Morrisons chairman Andrew Higginson says that customers’ cynicism towards brands will ultimately drive advertising standards.
Speaking at the IAB’s Engage conference today (12 October), Higginson said he has learnt over the years that customers are “the smartest people on the planet”.
As consumers have more knowledge and “power through choice than ever before”, he believes they will reward businesses that are efficient, responsible and trusted.
“It’s customers, their cynicism and choices, that will drive your standards in advertising. You’ll either embrace that fact or it will smother or suffocate you,” he said. “As an industry, you still have a massive role to play in helping customers find and understand the power of those brands.”
“You need to bring facts to the table and not just opinions, and ultimately customers will decide whether your advertising is working or not.”
Andrew Higginson, chairman, Morrisons
Higginson has a long history of working at consumer-facing brands. He was previously the chairman of Poundland, senior independent director of BSkyB and an executive director at Tesco for 15 years. He joined Morrisons as deputy chairman and chairman elect in October 2014 and became chairman in January 2015.
He added that when he first went into grocery when he started working for Tesco in the 90’s, customers generally were poorly informed on price, choice and different ranges and that it was “a comfortable world for business to operate in”. Higginson admits, however, that “customer choice” kept the grocer on its toes.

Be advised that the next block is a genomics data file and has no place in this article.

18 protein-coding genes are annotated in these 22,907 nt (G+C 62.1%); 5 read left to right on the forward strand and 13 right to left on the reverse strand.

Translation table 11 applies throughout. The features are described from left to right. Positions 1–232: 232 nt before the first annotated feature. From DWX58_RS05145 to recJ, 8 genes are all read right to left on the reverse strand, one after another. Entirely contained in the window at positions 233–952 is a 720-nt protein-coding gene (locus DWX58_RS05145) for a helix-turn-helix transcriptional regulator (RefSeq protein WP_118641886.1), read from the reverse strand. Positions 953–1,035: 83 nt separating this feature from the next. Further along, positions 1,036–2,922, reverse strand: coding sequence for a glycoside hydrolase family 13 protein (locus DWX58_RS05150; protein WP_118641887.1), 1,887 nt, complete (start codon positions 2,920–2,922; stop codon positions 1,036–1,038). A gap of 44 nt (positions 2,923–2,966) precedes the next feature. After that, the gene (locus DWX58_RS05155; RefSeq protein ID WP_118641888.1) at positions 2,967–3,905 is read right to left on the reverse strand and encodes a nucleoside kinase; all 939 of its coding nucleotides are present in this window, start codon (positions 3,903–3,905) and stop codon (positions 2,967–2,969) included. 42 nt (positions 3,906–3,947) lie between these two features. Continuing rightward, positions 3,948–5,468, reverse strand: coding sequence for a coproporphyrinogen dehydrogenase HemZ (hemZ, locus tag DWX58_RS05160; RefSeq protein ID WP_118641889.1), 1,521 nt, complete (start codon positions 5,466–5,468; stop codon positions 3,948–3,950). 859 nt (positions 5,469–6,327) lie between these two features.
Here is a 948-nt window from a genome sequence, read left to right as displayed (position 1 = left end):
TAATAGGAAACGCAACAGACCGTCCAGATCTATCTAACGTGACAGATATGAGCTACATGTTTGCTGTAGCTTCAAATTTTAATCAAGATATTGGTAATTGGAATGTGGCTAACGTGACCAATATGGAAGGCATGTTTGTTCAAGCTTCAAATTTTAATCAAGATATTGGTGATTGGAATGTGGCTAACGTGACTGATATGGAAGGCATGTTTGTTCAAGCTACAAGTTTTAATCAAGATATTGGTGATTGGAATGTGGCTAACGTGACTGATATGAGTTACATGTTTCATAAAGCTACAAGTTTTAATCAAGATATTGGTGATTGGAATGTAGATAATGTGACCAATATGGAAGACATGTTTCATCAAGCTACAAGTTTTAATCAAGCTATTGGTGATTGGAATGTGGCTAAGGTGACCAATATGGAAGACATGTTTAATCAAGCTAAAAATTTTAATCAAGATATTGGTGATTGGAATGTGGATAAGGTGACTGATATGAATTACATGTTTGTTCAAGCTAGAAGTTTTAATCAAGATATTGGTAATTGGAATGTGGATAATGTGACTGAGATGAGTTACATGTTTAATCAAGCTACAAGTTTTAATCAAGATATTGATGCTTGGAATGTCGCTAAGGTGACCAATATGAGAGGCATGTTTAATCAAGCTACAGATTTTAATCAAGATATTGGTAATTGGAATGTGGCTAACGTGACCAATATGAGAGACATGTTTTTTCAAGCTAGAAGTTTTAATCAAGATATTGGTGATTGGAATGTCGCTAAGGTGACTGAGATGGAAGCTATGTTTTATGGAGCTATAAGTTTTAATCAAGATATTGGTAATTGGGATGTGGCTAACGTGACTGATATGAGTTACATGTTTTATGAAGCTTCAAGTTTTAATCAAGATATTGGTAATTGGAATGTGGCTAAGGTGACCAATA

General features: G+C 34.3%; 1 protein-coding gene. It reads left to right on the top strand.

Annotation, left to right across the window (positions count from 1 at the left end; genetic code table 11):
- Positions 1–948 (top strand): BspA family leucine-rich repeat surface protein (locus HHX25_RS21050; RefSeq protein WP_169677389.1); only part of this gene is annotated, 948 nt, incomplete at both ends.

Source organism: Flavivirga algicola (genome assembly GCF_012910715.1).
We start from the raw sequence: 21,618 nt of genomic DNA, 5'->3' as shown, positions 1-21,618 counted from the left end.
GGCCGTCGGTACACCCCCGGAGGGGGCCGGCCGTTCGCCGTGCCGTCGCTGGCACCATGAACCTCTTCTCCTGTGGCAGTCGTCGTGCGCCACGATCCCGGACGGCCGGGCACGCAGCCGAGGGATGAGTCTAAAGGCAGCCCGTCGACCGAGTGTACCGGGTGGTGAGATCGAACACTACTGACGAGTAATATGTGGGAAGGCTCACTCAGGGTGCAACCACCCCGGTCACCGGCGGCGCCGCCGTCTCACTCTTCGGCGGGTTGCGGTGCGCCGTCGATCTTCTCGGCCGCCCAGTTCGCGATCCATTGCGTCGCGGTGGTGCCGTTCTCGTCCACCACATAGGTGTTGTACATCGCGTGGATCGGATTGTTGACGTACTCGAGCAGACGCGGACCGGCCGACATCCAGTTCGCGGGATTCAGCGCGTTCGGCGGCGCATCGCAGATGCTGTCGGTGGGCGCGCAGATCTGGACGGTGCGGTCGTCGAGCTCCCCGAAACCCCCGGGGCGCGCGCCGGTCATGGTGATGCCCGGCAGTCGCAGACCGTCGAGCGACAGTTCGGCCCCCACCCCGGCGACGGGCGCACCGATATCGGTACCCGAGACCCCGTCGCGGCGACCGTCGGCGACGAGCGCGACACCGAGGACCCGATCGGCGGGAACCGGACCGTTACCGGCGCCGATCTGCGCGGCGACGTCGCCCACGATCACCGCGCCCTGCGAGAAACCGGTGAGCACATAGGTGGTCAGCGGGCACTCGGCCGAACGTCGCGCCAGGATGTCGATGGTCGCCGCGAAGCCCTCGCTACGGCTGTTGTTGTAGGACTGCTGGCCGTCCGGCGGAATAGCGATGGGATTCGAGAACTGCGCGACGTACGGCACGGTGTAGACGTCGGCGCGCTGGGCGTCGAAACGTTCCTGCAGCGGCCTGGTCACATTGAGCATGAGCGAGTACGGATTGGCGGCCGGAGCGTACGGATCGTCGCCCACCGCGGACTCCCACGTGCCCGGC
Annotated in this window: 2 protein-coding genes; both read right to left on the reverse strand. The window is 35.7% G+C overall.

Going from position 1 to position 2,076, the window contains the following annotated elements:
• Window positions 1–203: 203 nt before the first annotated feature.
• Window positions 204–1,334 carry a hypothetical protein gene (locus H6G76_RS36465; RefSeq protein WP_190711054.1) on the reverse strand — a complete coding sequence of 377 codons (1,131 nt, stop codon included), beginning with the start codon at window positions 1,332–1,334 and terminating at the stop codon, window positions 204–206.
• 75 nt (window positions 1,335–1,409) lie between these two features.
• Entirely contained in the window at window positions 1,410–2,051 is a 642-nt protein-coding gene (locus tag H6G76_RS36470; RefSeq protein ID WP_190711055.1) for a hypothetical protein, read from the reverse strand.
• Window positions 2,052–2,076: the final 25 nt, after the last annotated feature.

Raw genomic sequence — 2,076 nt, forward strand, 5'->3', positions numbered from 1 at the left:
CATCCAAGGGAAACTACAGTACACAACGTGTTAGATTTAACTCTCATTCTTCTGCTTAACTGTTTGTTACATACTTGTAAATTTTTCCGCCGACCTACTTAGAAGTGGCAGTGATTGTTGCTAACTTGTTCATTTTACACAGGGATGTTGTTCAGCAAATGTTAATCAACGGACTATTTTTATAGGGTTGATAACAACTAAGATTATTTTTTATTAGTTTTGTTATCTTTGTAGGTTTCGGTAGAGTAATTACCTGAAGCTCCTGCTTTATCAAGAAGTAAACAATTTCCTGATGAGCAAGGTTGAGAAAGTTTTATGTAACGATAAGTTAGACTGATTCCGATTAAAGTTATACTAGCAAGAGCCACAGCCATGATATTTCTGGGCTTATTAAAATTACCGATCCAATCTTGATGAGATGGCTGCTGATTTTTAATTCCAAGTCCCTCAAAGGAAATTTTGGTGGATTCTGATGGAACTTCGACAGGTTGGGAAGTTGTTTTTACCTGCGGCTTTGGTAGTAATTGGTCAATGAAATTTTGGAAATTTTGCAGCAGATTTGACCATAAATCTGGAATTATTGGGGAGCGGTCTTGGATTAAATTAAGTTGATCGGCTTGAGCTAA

“What kept us improving was the knowledge that customers chose to shop with us. We had no given right [to their custom]. We even said to the Competition Commission at the time that if customers don’t like it, they’d go five minutes down the road and find somewhere else.
“And we were right – they did. Given choice, the customer is the best regulator. They chose to go to other retailers like Poundland. It put a prick in the bubble of arrogance of supermarkets from 2010 onwards.”
Yesterday (11 October) it was revealed that Morrisons has overtaken Sainsbury’s to become the second-biggest listed supermarkets group by market value. In September Morrisons also reported that its half-year profits increased for the first time in four years.
At the time, however, the brand’s CEO David Potts said that recovery is “still in the foothills”.
He said: “We have returned the business to core customers and sped up the business. We are pleased with progress so far and there is a lot more we can do and will do for customers and colleagues, but so far so good.”